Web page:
Historical information

This bearing cap is thought to be from a donkey winch engine, (or steam donkey, or donkey winch), which is a small secondary steam engine with a cylindrical shaped boiler. In 19th century merchant sailing a steam donkey was often used in marine applications such as to help raise and lower larger sails, load and unload cargo or to power pumps.
The bearing cap could have been used on the donkey engine to hold the rod of the winch gear wheel in place, or bolted to another bearing cap around the neck on the top of the boiler’s cylinder, connecting it to the flue.
The Newfield was a three-masted iron and steel barque, built in Dundee, Scotland, in 1889 by Alexander Stephen and Sons. It was owned by the Newfield Ship Company in 1890 and later that year It was registered in Liverpool to owners Brownells and Co.
The Newfield left Sharpness, Scotland, on 28th May 1892 with a crew of 25 under the command of Captain George Scott and on 1st June left Liverpool. She was bound for Brisbane, Australia, with a cargo of 1850 tons of fine rock salt, the main export product of Sharpness.

At about 9pm on 28th August 1892, in heavy weather, Captain Scott sighted, between heavy squalls, the Cape Otway light on the mainland of Victoria but, due to a navigational error (the ship’s chronometers were wrong), he assumed it to be the Cape Wickham light on King Island, some 40 miles south. He altered his course to the north, expecting to enter Bass Strait. The ship was now heading straight for the south west Victorian coast.

At about 1:30am the Newfield ran aground on a reef about 100 yards from shore and one mile east of Curdie’s Inlet, Peterborough. The ship struck heavily three times before grounding on an inner shoal with 6 feet of water in the holds. Rough sea made the job of launching lifeboats very difficult. The first two lifeboats launched by the crew were smashed against the side of the ship and some men were crushed or swept away. The third lifeboat brought eight men to shore. It capsized when the crew tried to return it to the ship for further rescue

The rescue was a difficult operation. The Port Campbell Rocket Crew arrived and fired four rocket lines, none of which connected with the ship.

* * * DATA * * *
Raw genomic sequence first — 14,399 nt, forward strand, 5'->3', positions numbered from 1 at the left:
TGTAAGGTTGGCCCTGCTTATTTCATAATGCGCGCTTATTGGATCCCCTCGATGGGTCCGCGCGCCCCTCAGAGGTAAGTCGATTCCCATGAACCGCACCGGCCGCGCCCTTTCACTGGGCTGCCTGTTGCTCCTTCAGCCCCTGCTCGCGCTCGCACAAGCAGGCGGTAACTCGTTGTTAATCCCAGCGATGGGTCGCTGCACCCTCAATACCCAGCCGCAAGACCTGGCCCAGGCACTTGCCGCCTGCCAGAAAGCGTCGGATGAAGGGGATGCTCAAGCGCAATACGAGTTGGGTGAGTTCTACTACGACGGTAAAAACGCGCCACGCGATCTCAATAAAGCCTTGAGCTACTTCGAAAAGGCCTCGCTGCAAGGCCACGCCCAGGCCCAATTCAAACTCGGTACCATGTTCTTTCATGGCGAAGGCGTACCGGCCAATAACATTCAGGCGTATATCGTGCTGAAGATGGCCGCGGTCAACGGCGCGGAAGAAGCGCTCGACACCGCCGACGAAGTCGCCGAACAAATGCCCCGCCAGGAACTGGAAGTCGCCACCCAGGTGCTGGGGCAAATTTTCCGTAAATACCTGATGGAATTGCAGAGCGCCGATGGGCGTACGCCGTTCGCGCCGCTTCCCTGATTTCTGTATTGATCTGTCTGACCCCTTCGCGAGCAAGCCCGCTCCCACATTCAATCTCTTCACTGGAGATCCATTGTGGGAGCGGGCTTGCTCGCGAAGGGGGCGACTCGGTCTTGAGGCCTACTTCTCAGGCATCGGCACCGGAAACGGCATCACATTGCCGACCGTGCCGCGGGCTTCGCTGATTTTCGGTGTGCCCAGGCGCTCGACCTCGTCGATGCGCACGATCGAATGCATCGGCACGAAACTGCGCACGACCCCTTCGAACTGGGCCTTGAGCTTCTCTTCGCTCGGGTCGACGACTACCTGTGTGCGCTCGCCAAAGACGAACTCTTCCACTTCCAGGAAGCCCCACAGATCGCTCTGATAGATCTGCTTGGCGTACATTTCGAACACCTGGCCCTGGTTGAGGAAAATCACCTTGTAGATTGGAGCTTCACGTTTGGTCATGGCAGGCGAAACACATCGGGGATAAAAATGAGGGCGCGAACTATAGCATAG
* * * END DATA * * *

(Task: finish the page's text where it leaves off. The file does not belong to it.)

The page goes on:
Peter Carmody, a local man, volunteered to swim about one mile off shore to the ship with a line to guide the fourth and final lifeboat safely to shore. He was assisted by James McKenzie and Gerard Irvine. Seventeen men survived the shipwreck but the captain and eight of his crew perished.

The Newfield remained upright on the reef with sails set for a considerable time as the wind slowly ripped the canvas to shreds and the sea battered the hull to pieces.

The Marine Board inquiry found the wreck was caused by a "one man style of navigation" and that the Captain had not heeded the advice of his crew.

According to Jack Loney ‘… when the drama was over . . the Newfield was deserted except for the Captain’s dog and two pigs.’

Peter Carmody was awarded the Bramley-Moore medal by the Liverpool Shipwreck and Humane Society for Saving Life at Ssea, which he received by mail on January 21st 1893.

The medal and a letter of congratulations were donated to Flagstaff Hill Maritime Museum by Peter Carmody’s grand-daughter Norma Bracken and her son Stuart Bracken on 25th May 2006.

The Bearing Cap joins other items in the Newfield collection.


Flagstaff Hill’s collection of artefacts from the Newfield is significant for its association with the shipwreck Newfield, which is listed on the Victorian Heritage Registry. The collection is significant because of the relationship between the objects.

The Newfield collection is archaeologically significant as the remains of an international cargo ship.

The Newfield collection is historically significant for representing aspects of Victoria’s shipping history and its association with the shipwreck.

Physical description

Brass bearing cap from the wreck of the sailing ship “Newfield” is possibly from a donkey winch engine. The half-circle shaped cuff with a rectangular brass block attached to the outside of each end of the half-circle. Both blocks have a round hole in their centre and are approximately the same depth and width as the cuff. Midway around the half-circle cuff is another brass block that is about twice the depth of the cuff. It appears to have been a circular shape that has been modified to match the width of the collar, having had the sides of the circle cut off to leave straights edge parallel to the edges of the cuff. In the centre of this block is another hole, and there appears to be the head of a bolt inside this hole. The bearing cap is lightly encrusted.